Gold digger Pamela Lawson-Groves III is also onboard, searching for her next husband and she sets her sights on the sheikh. Unbeknownst to her all of her romantic dealings with him are actually with his double, a penniless out-of-work actor whose desperate state of unemployment led him to undertake plastic surgery in order to take on the role of the sheikh’s double.
We also meet Pushkin Goldfarb, who is there to win big at Blackjack. The previous year (in the previous book in this series) he stole away both one of the sheikh’s wives and also a large amount of his money during a game of Blackjack on a cruise. Goldfarb encounters a bunch of elderly bridge players onboard and decides to teach Blackjack so that he can relieve them of their retirement funds.
Mahmoud is a member of the kitchen staff on the ship and is the nephew of the imam in Marseilles, who has declared a fatwa on the chef’s pig. When Mahmoud finds favour with the chef and is made sous-chef he is faced with a difficult choice – obeying his uncle by carrying out the fatwa and killing the pig he has grown fond of, or a possible glittering career working alongside the pig’s owner.
Mahmoud’s unfriendly uncle the imam has persuaded a congregant, Ahmed to also take a position on board the ship in order to ensure Mahmoud gets rid of his pig nemesis, thus completing the fatwa during the cruise.
The story unfolds with many opportunities for farcical humour. A strawberry birthmark on the left buttock of the sheikh’s double, with the words ‘lick don’t bite’ tattooed below it is the only difference between them. So how is Major Barbara Cock going to find out which sheikh has it? She actually comes up with a good plan but is foiled by the truffle-hunting pig who thinks the double’s discarded underpants smell like a truffle and follows her very sensitive nose into their cabin.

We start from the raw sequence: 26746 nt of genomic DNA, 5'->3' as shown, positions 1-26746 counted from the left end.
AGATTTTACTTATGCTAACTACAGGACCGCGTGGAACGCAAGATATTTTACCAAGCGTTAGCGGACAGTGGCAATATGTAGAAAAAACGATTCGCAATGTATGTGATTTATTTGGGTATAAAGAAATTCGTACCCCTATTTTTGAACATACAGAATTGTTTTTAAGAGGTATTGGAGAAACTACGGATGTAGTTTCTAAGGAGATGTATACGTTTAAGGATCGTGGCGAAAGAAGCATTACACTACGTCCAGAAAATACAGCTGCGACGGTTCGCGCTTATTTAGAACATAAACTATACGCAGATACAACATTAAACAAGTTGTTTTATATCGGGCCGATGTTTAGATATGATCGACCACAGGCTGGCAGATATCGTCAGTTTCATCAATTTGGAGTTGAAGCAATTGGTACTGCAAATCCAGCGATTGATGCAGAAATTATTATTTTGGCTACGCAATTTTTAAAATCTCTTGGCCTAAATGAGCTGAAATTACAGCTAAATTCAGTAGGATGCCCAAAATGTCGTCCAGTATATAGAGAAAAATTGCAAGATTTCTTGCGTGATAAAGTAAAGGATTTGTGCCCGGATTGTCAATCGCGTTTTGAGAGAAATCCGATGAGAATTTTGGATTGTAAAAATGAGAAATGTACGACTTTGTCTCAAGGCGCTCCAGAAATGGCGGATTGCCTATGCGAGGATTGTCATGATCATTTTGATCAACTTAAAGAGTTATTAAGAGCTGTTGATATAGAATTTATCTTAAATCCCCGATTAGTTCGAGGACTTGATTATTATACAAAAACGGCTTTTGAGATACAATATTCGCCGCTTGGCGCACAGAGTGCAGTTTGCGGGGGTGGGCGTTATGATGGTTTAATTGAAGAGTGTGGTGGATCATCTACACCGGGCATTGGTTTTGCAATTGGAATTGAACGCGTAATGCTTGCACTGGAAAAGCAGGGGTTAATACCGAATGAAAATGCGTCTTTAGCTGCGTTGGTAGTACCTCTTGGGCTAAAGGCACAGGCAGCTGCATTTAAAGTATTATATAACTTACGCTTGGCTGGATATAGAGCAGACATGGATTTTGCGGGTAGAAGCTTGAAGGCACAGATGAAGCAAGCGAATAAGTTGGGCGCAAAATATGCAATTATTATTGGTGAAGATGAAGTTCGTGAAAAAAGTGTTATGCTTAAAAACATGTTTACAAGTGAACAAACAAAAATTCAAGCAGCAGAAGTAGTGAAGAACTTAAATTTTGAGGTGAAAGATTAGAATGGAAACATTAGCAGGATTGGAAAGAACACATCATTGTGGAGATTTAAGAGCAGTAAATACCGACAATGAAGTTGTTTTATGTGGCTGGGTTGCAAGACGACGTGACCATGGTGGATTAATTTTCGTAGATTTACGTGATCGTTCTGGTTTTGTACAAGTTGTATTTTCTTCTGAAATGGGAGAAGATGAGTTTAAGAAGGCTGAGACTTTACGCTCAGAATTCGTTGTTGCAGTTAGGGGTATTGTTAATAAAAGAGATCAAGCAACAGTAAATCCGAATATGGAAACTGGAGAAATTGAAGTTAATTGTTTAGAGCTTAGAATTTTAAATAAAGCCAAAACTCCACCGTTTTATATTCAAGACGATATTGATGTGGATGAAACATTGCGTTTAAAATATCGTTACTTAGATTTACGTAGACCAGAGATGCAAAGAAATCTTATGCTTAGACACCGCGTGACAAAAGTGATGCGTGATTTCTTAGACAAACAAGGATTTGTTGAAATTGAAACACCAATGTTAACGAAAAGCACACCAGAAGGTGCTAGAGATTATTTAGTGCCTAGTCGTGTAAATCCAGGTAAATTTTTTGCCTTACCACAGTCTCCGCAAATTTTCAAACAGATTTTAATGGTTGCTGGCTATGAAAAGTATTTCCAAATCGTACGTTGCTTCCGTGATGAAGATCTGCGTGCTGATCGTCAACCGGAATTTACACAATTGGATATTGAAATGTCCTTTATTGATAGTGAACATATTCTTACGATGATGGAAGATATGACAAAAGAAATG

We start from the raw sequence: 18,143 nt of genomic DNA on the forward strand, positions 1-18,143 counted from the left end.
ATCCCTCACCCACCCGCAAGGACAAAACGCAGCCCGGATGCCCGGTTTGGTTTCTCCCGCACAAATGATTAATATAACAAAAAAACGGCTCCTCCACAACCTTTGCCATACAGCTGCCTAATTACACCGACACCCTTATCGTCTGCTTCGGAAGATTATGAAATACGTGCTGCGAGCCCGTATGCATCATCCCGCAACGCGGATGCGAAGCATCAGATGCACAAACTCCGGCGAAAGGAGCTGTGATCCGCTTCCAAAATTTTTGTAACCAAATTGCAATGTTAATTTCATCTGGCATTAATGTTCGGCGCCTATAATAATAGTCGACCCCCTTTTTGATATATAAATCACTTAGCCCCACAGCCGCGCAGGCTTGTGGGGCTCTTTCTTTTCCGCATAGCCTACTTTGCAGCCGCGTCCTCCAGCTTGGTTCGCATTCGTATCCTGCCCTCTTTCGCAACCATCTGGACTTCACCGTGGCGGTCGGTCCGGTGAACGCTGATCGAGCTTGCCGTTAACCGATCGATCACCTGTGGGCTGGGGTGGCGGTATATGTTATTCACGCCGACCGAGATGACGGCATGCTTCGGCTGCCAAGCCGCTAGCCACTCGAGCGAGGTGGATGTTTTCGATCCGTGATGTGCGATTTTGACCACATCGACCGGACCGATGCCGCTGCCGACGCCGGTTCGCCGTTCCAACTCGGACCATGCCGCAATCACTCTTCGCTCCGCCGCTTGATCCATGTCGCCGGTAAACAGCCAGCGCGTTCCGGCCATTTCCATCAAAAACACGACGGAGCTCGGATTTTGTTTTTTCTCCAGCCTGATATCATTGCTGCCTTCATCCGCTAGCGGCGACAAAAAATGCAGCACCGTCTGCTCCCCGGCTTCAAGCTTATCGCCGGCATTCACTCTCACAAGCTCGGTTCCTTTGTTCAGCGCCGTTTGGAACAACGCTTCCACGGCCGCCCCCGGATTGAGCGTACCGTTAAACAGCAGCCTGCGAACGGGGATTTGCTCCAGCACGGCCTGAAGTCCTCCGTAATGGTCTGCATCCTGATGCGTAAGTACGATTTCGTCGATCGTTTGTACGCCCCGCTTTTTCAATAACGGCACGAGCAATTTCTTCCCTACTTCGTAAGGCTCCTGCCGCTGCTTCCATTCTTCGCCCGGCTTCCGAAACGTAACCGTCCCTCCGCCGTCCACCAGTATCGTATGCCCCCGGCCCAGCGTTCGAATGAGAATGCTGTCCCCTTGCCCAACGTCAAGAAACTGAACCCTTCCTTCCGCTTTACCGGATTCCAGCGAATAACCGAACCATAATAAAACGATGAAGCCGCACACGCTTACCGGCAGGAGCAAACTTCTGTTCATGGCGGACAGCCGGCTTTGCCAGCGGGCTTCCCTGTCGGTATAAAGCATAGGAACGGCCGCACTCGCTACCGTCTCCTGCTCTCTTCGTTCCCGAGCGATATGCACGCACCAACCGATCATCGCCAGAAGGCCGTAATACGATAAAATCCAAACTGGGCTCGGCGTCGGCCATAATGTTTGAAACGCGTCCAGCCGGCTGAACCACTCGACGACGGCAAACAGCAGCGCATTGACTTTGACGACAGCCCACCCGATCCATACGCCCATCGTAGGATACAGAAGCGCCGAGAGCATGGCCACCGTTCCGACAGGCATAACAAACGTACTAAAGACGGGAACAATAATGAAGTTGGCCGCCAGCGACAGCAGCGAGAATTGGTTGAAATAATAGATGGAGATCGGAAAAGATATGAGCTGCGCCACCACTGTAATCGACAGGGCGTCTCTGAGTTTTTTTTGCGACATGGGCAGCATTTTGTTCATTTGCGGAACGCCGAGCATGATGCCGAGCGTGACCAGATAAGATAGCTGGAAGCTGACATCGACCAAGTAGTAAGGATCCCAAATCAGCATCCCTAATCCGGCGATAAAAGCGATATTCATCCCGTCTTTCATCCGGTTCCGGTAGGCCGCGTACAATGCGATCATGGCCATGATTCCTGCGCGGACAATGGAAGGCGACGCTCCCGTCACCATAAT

This was a delightfully amusing story, full of unexpected twists and turns. I would recommend it to anyone who is looking to be entertained by a quirky cast of entertaining cariacatures and stereotypes and the nonsensical events they get wrapped up in.
An assortment of recipes made using truffles are included at the end of book.
I will be on the lookout for any subsequent ‘Goldfarb Adventures’ and will be recommending this one to family and friends.
As on all cruise ships, the most important person on board the Pacific Belle, apart from the Captain is the Master Chef. It is the quality and yes indeed the quantity of food that makes or breaks a cruise.
The reader is introduced to Master Chef Armand Barrique – twice Michelin starred – dreamt recipes, who is not only a Master Chef but also a man of sensitivity and devoted to his trainee expert truffle-hunter pig. Chef is also central to the plot and his planning and delivery of the spectacular Versailles dinner is a highlight, not only for the cruise guests, but also for the reader.
Our old friend Alexander Pushkin Goldfarb continues his run of luck in the ship’s casino as he observes the foibles of his fellow passengers while new characters such as Major Barbara Cock, a retired army psychiatrist and now assassin for hire, introduce elements of intrigue and revenge and somewhat paradoxically humour and sympathy for her cause.
As in her previous novel, as the plot twists and turns in Ms Kippen’s hilarious and deliberately absurd trademark style, she tackles another important social issue and delivers a powerful blow to the proponents of Live Animal Transportation. The marked contrast of sober descriptions of this cruel practice brings home the message that it must be stopped! Now!